Effect of different feeding management on the respiratory methane emission and feces-derived methane yield of goat

  • Sutaryo Sutaryo Department of Animal Science, Faculty of Animal and Agricultural Sciences, Diponegoro University, Semarang, Indonesia
  • Retno Adiwinarti Department of Animal Science, Faculty of Animal and Agricultural Sciences, Diponegoro University, Semarang, Indonesia
  • Alastair James Ward Department of Engineering, Faculty of Science and Technology, Aarhus University, Aarhus, Denmark
  • Mitsunori Kurihara National Institute of Livestock and Grassland Science, NARO, Tsukuba, Japan
  • Agung Purnomoadi Department of Animal Science, Faculty of Animal and Agricultural Sciences, Diponegoro University, Semarang, Indonesia
Keywords: Methane emission; methane yield; goat; feces composition.

Abstract

Objective: This study aimed to evaluate the respiratory methane emission and ultimate methane yield (B0) of goat feces that fed roughage consisted of Pennisetum purpureum and Gliricidia) and fed roughage and concentrate with different protein source in the ration (fish meal and soybean meal).

Materials and Methods: Fifteen Kacang bucks were allocated to the control group (T0): goats were fed roughage only, T1: goats were fed roughage and concentrate with fish meal as protein sources, and T2: goats were fed roughage and concentrate and the protein source in the ration was soybean meal.

Results: The protein content of feces from T0 was significantly lower (p < 0.05) than that from the other treatments. The same phenomenon was also found in the respiratory methane emission in terms of l/head/d, l/kg digestible dry matter, and l/kg body weight. However, there was no signif­icant effect (p > 0.05) of different ration composition on the ultimate methane yield (B0) of goat feces. This study found that B0 of goat feces from treatment T0, T1, and T2 was 17.40%, 25.78%, and 61.29%, respectively, higher than that from the international default value for developing countries.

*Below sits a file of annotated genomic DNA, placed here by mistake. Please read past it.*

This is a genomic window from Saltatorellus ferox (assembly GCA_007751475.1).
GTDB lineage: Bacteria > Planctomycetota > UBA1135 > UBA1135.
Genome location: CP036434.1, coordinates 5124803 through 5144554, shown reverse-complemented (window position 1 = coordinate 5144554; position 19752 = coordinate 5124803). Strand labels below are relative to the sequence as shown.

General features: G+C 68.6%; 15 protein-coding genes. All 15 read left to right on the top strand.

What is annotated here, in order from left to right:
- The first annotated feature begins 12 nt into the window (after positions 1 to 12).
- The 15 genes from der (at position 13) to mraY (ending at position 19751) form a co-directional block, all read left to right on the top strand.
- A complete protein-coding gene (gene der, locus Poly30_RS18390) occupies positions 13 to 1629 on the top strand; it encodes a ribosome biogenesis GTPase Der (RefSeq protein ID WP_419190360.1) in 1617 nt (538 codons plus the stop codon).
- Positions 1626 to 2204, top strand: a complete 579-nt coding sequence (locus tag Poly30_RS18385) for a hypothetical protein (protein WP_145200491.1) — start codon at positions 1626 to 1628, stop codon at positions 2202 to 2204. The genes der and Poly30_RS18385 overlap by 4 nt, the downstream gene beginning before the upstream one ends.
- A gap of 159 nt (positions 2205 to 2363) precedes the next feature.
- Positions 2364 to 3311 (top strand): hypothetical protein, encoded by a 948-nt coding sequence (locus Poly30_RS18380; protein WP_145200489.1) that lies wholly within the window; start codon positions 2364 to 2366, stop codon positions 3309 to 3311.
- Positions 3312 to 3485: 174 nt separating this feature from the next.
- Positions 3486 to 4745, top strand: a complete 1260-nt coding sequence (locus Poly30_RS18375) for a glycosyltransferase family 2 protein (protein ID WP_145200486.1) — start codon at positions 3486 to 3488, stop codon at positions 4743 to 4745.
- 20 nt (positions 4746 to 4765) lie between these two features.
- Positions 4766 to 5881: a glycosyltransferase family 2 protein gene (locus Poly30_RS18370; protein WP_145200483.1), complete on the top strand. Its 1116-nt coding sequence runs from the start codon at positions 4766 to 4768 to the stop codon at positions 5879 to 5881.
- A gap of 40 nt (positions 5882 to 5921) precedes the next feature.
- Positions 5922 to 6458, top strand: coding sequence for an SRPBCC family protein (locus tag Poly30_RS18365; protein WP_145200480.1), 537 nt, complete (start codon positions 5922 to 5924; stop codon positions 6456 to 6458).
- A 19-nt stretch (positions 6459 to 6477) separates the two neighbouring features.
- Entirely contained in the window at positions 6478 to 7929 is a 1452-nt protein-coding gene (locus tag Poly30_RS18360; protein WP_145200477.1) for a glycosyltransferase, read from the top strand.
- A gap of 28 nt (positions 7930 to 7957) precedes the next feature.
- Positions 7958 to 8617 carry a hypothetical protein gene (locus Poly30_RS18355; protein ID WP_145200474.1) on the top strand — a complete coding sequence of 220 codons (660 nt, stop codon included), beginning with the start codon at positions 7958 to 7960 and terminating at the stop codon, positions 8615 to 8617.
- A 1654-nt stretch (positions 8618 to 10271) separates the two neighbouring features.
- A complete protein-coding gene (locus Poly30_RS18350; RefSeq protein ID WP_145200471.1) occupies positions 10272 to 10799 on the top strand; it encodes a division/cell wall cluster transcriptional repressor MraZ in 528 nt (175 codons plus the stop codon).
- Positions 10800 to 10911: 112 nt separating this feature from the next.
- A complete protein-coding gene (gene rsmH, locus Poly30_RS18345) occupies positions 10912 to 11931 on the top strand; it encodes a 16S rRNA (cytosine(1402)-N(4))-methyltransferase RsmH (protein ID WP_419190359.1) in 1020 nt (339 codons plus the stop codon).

Conclusion: Feeding grass and legume can reduce methane respiration emission in goat. B0 of feces in the present study was higher than that in the international default value; therefore, the potential emission of goat manure in tropical developing countries could be higher than that in the present estimation.

J. Adv. Vet. Anim. Res., 6(4): 431-437, December 2019

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Abstract
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Published
2019-11-18
How to Cite
Sutaryo, S., Adiwinarti, R., Ward, A., Kurihara, M., & Purnomoadi, A. (2019). Effect of different feeding management on the respiratory methane emission and feces-derived methane yield of goat. Journal of Advanced Veterinary and Animal Research, 6(4), 431-437. Retrieved from https://www.banglajol.info/index.php/JAVAR/article/view/44110
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Original Articles